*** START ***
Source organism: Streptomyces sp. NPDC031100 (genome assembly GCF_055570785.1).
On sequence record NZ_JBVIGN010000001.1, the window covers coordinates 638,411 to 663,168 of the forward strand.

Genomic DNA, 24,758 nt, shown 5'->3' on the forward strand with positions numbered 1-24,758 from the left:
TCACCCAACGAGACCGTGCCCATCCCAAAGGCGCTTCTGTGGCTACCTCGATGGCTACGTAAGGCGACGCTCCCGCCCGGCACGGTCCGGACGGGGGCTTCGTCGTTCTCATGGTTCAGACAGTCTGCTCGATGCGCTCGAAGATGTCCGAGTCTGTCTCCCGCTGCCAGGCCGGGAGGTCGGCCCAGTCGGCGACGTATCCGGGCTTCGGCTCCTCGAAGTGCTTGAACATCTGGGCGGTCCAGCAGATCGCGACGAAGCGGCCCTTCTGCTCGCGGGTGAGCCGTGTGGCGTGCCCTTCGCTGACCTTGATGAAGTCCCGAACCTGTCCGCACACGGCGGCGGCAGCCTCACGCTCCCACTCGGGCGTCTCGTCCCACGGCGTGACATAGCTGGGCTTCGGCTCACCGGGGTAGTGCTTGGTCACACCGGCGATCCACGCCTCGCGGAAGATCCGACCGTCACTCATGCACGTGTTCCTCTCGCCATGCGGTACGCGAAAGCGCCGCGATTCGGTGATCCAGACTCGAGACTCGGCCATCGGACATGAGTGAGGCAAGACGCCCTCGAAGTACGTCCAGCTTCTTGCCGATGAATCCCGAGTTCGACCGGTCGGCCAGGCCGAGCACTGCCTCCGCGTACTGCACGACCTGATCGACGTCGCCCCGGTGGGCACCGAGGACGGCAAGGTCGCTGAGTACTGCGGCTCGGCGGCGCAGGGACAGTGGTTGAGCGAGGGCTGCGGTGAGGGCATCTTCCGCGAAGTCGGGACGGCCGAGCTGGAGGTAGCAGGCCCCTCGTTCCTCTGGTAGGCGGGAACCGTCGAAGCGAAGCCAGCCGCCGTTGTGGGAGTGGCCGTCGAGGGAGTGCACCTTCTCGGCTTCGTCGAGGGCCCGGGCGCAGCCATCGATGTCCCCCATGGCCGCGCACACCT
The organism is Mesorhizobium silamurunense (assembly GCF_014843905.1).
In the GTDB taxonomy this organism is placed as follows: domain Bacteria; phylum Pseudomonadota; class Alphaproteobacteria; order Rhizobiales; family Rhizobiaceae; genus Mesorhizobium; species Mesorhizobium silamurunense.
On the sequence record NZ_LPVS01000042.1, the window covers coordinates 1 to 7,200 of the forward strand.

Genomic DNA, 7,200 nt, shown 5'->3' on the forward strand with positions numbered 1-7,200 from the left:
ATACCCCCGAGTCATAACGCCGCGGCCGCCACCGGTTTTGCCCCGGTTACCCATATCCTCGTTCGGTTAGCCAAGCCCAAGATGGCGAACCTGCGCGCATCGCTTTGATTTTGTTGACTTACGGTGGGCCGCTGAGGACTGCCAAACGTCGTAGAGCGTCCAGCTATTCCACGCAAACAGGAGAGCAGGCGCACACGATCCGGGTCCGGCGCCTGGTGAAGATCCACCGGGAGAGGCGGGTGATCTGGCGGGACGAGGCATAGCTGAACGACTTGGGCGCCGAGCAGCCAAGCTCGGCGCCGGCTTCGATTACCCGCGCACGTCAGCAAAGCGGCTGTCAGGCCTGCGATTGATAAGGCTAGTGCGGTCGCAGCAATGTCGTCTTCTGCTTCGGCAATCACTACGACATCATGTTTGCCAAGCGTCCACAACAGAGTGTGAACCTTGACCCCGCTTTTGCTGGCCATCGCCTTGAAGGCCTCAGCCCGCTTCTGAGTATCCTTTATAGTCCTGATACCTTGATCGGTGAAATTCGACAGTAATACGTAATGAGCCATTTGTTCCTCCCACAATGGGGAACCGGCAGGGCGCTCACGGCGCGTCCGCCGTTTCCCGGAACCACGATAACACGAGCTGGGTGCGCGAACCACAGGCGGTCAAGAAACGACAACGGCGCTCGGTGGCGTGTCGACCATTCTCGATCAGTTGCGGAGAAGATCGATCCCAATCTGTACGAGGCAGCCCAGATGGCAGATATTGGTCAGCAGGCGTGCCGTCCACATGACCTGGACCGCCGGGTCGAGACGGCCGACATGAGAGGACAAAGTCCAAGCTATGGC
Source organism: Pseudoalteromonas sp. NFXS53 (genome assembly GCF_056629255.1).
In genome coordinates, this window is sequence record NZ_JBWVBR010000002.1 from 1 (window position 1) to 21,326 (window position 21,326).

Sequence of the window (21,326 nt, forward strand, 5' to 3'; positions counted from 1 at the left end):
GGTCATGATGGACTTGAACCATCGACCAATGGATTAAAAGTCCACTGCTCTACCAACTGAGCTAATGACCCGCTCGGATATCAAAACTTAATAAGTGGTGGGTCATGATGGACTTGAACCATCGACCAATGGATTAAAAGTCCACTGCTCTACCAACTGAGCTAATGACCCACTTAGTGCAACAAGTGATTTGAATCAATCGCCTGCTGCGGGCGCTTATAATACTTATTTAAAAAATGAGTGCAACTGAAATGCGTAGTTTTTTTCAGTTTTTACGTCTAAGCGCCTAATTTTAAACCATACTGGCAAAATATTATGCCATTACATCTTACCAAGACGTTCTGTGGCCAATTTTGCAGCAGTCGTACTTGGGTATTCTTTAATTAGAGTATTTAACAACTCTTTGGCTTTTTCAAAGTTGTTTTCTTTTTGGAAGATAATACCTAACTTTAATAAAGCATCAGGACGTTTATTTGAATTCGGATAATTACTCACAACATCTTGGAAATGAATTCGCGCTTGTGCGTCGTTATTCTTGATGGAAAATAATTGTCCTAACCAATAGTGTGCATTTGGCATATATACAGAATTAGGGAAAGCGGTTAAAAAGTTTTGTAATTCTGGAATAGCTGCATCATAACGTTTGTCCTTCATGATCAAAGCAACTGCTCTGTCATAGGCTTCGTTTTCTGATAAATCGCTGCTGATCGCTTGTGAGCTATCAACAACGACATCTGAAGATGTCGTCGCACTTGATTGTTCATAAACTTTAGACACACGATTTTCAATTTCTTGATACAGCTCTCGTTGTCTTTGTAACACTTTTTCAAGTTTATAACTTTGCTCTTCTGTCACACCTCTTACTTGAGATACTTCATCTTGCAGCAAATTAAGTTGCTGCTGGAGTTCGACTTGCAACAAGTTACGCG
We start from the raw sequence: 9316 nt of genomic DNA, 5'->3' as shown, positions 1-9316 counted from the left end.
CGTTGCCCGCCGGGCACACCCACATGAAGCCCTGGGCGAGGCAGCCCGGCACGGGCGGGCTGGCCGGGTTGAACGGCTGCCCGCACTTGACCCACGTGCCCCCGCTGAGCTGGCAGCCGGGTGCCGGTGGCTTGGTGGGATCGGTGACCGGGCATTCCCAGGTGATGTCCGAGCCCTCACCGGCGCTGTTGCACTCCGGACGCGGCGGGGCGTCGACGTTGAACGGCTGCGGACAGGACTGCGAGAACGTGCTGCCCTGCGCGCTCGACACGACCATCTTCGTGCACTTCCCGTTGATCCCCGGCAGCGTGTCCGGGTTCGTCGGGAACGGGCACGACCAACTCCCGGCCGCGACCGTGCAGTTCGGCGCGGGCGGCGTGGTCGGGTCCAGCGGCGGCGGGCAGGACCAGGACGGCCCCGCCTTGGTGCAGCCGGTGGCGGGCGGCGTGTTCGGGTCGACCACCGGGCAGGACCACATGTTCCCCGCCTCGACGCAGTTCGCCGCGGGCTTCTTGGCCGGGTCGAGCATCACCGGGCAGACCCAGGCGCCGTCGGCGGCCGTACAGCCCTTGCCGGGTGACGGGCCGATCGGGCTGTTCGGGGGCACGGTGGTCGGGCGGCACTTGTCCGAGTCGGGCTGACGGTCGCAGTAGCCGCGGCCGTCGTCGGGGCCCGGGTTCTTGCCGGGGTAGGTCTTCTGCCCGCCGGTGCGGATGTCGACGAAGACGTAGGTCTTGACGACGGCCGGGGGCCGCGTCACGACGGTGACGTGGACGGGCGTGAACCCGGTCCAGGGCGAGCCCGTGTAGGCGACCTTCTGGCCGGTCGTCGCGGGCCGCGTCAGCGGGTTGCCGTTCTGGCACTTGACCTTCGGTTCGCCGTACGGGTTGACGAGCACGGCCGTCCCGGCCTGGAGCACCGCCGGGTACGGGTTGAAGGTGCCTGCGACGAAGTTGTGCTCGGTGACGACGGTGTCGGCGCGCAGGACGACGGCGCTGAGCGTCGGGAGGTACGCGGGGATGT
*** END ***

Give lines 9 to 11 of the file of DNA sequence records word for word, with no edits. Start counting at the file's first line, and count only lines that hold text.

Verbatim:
ATACCCCCGAGTCATAACGCCGCGGCCGCCACCGGTTTTGCCCCGGTTACCCATATCCTCGTTCGGTTAGCCAAGCCCAAGATGGCGAACCTGCGCGCATCGCTTTGATTTTGTTGACTTACGGTGGGCCGCTGAGGACTGCCAAACGTCGTAGAGCGTCCAGCTATTCCACGCAAACAGGAGAGCAGGCGCACACGATCCGGGTCCGGCGCCTGGTGAAGATCCACCGGGAGAGGCGGGTGATCTGGCGGGACGAGGCATAGCTGAACGACTTGGGCGCCGAGCAGCCAAGCTCGGCGCCGGCTTCGATTACCCGCGCACGTCAGCAAAGCGGCTGTCAGGCCTGCGATTGATAAGGCTAGTGCGGTCGCAGCAATGTCGTCTTCTGCTTCGGCAATCACTACGACATCATGTTTGCCAAGCGTCCACAACAGAGTGTGAACCTTGACCCCGCTTTTGCTGGCCATCGCCTTGAAGGCCTCAGCCCGCTTCTGAGTATCCTTTATAGTCCTGATACCTTGATCGGTGAAATTCGACAGTAATACGTAATGAGCCATTTGTTCCTCCCACAATGGGGAACCGGCAGGGCGCTCACGGCGCGTCCGCCGTTTCCCGGAACCACGATAACACGAGCTGGGTGCGCGAACCACAGGCGGTCAAGAAACGACAACGGCGCTCGGTGGCGTGTCGACCATTCTCGATCAGTTGCGGAGAAGATCGATCCCAATCTGTACGAGGCAGCCCAGATGGCAGATATTGGTCAGCAGGCGTGCCGTCCACATGACCTGGACCGCCGGGTCGAGACGGCCGACATGAGAGGACAAAGTCCAAGCTATGGC
Source organism: Pseudoalteromonas sp. NFXS53 (genome assembly GCF_056629255.1).
In genome coordinates, this window is sequence record NZ_JBWVBR010000002.1 from 1 (window position 1) to 21,326 (window position 21,326).